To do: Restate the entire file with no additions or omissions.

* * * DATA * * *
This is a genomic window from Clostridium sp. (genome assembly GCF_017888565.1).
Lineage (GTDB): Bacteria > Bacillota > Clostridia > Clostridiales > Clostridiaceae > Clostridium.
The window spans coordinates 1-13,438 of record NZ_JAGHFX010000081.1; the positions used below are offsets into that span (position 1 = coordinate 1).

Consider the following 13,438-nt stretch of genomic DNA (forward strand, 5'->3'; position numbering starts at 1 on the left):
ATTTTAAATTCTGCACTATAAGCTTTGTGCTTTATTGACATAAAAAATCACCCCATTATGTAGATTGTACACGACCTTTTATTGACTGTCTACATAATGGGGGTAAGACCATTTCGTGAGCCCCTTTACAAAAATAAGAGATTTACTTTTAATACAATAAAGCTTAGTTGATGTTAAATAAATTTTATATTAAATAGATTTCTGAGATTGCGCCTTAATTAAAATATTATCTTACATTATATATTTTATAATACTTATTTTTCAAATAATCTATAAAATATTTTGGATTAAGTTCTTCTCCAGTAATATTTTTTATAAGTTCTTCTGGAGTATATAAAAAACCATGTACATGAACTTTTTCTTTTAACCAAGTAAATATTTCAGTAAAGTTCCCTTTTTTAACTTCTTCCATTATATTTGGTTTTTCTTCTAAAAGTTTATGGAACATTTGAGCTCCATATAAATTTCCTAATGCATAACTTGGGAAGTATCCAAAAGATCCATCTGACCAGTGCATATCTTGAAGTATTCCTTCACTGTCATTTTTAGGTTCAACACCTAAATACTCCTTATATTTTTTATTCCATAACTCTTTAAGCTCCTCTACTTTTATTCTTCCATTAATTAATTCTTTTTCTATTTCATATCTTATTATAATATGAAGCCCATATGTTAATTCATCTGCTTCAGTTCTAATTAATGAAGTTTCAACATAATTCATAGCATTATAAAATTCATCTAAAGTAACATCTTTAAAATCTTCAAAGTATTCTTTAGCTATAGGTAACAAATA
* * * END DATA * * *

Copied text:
This is a genomic window from Clostridium sp. (genome assembly GCF_017888565.1).
Lineage (GTDB): Bacteria > Bacillota > Clostridia > Clostridiales > Clostridiaceae > Clostridium.
The window spans coordinates 1-13,438 of record NZ_JAGHFX010000081.1; the positions used below are offsets into that span (position 1 = coordinate 1).

Consider the following 13,438-nt stretch of genomic DNA (forward strand, 5'->3'; position numbering starts at 1 on the left):
ATTTTAAATTCTGCACTATAAGCTTTGTGCTTTATTGACATAAAAAATCACCCCATTATGTAGATTGTACACGACCTTTTATTGACTGTCTACATAATGGGGGTAAGACCATTTCGTGAGCCCCTTTACAAAAATAAGAGATTTACTTTTAATACAATAAAGCTTAGTTGATGTTAAATAAATTTTATATTAAATAGATTTCTGAGATTGCGCCTTAATTAAAATATTATCTTACATTATATATTTTATAATACTTATTTTTCAAATAATCTATAAAATATTTTGGATTAAGTTCTTCTCCAGTAATATTTTTTATAAGTTCTTCTGGAGTATATAAAAAACCATGTACATGAACTTTTTCTTTTAACCAAGTAAATATTTCAGTAAAGTTCCCTTTTTTAACTTCTTCCATTATATTTGGTTTTTCTTCTAAAAGTTTATGGAACATTTGAGCTCCATATAAATTTCCTAATGCATAACTTGGGAAGTATCCAAAAGATCCATCTGACCAGTGCATATCTTGAAGTATTCCTTCACTGTCATTTTTAGGTTCAACACCTAAATACTCCTTATATTTTTTATTCCATAACTCTTTAAGCTCCTCTACTTTTATTCTTCCATTAATTAATTCTTTTTCTATTTCATATCTTATTATAATATGAAGCCCATATGTTAATTCATCTGCTTCAGTTCTAATTAATGAAGTTTCAACATAATTCATAGCATTATAAAATTCATCTAAAGTAACATCTTTAAAATCTTCAAAGTATTCTTTAGCTATAGGTAACAAATA